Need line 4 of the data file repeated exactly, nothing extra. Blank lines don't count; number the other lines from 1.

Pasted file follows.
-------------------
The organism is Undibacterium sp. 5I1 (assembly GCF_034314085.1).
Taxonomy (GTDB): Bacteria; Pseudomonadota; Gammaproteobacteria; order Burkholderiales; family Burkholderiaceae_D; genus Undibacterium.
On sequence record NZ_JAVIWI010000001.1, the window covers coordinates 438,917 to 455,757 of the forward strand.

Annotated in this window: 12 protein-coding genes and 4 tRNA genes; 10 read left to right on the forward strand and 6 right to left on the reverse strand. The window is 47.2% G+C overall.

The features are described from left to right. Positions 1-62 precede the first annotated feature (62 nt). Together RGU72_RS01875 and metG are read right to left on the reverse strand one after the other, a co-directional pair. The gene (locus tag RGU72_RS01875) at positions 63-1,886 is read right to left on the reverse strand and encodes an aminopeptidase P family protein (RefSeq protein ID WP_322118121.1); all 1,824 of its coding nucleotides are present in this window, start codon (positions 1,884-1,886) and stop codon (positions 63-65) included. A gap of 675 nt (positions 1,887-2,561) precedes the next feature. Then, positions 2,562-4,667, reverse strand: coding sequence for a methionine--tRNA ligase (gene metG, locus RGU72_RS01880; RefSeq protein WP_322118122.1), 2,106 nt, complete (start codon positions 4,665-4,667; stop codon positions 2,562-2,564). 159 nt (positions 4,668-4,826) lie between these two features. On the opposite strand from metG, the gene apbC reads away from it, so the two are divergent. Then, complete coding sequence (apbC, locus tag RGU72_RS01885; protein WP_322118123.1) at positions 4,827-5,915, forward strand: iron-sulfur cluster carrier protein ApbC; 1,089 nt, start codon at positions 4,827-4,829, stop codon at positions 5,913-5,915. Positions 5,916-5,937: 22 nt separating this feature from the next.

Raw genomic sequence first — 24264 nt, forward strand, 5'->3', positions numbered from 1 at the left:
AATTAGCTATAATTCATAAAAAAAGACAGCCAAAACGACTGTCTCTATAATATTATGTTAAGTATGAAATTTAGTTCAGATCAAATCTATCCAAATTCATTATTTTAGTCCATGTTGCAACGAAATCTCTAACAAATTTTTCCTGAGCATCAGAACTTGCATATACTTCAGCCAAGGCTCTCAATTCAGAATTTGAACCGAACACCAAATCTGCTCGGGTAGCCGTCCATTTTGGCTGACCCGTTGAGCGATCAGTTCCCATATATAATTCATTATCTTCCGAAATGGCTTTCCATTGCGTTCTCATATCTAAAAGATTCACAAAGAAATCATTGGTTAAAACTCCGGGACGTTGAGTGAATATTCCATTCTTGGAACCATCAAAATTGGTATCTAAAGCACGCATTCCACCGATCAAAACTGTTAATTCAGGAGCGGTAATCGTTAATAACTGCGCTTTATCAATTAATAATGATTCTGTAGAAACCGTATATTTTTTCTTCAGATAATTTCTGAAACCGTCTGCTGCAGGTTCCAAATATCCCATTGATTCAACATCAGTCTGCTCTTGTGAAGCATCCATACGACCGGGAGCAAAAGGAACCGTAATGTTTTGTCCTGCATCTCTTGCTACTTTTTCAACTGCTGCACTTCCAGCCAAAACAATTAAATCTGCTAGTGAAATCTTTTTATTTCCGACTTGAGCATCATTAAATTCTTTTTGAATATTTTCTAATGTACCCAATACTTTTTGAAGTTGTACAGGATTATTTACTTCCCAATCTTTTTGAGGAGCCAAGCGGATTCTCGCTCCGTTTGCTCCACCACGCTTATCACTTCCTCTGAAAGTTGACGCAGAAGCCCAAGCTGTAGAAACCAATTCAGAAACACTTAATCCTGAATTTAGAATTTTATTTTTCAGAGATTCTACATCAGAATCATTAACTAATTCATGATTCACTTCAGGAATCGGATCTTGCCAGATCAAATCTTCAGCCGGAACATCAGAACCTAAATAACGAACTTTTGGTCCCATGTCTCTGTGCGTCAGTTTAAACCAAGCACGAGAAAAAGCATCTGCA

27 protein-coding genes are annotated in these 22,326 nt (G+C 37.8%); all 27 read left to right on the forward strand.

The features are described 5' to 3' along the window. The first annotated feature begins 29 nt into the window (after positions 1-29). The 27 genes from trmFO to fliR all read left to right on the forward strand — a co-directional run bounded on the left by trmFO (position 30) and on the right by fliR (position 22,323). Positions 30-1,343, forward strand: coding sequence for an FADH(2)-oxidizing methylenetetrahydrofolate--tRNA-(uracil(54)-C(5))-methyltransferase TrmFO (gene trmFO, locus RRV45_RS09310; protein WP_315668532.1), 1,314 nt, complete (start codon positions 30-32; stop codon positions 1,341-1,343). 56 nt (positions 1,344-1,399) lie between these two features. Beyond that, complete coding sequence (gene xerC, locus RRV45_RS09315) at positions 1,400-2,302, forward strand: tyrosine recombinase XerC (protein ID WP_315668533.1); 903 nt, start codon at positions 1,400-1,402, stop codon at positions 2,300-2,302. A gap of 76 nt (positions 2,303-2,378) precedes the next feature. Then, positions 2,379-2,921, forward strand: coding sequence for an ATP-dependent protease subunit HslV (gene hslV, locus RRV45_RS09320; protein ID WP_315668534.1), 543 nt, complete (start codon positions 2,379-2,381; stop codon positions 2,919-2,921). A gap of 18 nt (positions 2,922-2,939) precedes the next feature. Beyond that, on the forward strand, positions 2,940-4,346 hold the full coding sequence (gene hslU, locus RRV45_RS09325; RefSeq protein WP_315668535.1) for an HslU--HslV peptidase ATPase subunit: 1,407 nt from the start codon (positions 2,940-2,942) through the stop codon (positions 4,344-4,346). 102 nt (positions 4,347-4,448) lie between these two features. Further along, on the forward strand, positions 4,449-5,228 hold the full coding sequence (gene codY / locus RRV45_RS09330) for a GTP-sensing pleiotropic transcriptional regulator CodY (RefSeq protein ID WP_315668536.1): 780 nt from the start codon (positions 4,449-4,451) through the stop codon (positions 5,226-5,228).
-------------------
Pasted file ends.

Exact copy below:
Annotated in this window: 12 protein-coding genes and 4 tRNA genes; 10 read left to right on the forward strand and 6 right to left on the reverse strand. The window is 47.2% G+C overall.